Wednesday, December 5, 2012

where I am at...

I am painfully aware of how silent I have been  here lately... I am painfully aware of how it looks like I am becoming one of those blog writers who didn't stick with it... And I really really don't want that to be the truth about me.
The truth is, I have been busy, I have been disoriented, I have been preoccupied lately. There is no need for me to get into details that don't pertain to this blog, but as I was thinking about what my next post would be, I thought I might want to process out loud some of the food stuff that's been on my mind. Believe me, I have 100 post ideas floating in my brain, some of them long overdue... Most of them requiring either some extensive research (which requires extensive time), or me actually cooking the recipe, so I can take pictures of the process, and/or actually taking the picture (versus forgetting to). Because of the whirlwind in my life currently, it is rare for all three things to align perfectly, and they certainly haven't in the recent past. The other truth is, I have been spending A LOT of time in the kitchen, trying new things, and have been left with not time to document it all.

 I thought I would post gluten free recipes for Thanksgiving, my pomegranate coconut pie, or some poetic prose about my love of Thanksgiving... But Thanksgiving came and went.

 We smoked a turkey on the webber with mesquite charcoal. Yum!

With Christmas approaching, I definitely want to post some festive recipes, and I have one in my drafts...

But for now, let me update you on what I have been learning over the last few months. After the real food symposium in May, I discovered the whole world of raw milk, grass fed/pasture raised meat and raw milk. Quite different from the vegan path I was on. I remain convinced that there is no such thing as one diet for all, and that everybody is different and has different needs. For example, my husband, my neighbor and I, went through a round of elimination diet in October. We all had different reactions to it, and my neighbor, who has several health issues, struggled a lot through it. He stuck with it for about 3 weeks, long enough to get past the detox effect, but didn't really get the benefits of feeling better and more energized. As soon as he reintroduced meat, he felt a million times better. Because of his health issues, he already knew that he does better without grains, and that a lot of cruciferous and green leaf vegetables can be harmful for him.

I, on  the other hand, felt energized and much better after about a week. Quitting coffee felt wonderful, and though I am not on the diet anymore and have reintroduced it, it feels really nice to not need coffee every day. I didn't do so well mood wise though, and wondered if it had anything to do with the amount of grain consumption on that diet. Since you initially can't eat meat, dairy or eggs, you end up eating a lot of grains and beans to get your protein. I had heard that people with chemical and hormonal imbalances can be pretty sensitive to grains and need to eat more protein from animal sources, such as meat and cheese, in order to get enough of certain hormones, which stimulate the production of serotonin in the brain.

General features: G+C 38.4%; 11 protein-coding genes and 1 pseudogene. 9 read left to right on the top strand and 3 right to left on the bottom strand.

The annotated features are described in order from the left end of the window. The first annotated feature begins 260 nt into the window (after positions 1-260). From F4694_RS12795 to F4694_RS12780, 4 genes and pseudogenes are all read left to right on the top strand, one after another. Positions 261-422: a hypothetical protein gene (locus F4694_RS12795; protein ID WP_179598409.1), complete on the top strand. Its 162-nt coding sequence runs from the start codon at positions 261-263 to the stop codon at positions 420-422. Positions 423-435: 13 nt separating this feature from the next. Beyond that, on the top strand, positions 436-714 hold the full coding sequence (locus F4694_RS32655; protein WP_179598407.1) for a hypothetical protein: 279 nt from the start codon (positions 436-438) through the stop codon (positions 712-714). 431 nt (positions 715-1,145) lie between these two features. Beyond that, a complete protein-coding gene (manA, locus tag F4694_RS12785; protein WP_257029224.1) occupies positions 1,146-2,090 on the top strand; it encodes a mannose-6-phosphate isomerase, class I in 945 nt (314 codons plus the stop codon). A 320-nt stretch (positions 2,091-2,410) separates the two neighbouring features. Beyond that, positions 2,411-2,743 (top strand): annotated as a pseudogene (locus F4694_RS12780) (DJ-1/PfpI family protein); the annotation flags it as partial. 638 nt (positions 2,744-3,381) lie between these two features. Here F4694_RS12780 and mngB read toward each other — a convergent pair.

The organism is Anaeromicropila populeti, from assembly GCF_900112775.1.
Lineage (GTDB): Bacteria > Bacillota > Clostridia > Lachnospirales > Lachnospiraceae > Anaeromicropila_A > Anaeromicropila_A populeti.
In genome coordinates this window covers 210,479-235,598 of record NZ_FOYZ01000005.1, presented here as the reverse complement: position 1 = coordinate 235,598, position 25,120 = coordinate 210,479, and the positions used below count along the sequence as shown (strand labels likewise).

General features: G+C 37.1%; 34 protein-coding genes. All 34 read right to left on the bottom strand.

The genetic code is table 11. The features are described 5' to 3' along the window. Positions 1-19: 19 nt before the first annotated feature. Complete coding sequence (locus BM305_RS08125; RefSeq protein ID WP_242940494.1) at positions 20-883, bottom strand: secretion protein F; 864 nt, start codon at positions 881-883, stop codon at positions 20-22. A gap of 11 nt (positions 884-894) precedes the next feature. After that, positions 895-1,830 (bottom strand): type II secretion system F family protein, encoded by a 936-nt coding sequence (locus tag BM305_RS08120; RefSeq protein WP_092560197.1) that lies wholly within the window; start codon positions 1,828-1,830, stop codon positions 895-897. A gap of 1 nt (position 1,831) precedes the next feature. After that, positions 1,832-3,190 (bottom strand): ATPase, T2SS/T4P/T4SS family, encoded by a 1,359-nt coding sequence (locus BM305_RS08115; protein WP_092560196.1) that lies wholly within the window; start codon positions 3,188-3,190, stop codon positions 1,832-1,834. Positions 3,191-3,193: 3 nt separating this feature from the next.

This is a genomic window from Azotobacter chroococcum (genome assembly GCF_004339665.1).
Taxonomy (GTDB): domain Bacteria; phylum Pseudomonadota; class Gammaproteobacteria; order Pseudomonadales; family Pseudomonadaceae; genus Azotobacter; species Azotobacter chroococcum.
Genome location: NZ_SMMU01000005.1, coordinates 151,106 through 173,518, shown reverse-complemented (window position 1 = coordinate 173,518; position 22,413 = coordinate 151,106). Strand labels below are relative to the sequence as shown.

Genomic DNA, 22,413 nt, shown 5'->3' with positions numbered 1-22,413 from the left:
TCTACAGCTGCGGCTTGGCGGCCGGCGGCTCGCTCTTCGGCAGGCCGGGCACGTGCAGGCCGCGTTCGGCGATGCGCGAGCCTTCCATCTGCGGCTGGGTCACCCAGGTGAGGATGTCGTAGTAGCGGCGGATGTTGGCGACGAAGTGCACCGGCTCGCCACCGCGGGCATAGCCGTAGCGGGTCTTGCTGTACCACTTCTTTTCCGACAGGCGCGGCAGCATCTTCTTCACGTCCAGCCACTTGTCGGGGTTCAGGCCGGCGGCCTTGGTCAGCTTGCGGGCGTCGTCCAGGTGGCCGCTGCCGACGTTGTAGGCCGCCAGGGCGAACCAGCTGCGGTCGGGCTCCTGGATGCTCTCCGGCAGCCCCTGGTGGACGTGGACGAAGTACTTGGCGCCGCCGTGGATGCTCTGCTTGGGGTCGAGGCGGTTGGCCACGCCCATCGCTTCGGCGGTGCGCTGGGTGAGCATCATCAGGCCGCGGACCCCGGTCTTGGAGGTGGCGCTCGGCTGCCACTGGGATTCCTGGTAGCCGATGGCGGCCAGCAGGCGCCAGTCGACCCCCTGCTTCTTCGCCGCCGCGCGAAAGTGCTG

I have been reading the book "The Mood Cure" and decided that it was worth a try. So I embarked on an "almost Paleo "venture, increasing my protein intake and eliminating grains and sugar for a few weeks. The first thing I noticed is that I felt less hungry in between meals, and much less bloated. Mood wise, it seemed to help a little bit as well. I am definitely not Paleo (I don't eat meat three times a day and I love my yogurt!) but I am trying to limit grains, because I just feel better.

The other major thing that I have implemented in my diet is cultured foods. In a nutshell, cultured foods are fermented foods, such as yogurt, kefir, sauerkraut, pickled vegetables... They are good for you because they contain healthy bacteria (probiotics) and can help heal the gut lining, which gets damaged by all the toxins we are exposed to, medication and antibiotics. When your gut lining is damaged, it can become permeable and leaky, which prevents the proper absorption of nutrients from the food you eat, and allows the release of toxins from your intestine into your blood, causing inflammation and auto-immune diseases. Restoring your gut is extremely important, and can be done through different foods. One of them is healthy oils, aka cold pressed, organic oils, such as flax seed, coconut, olive, sunflower (always always first cold pressed), as well as fermented foods and bone broth.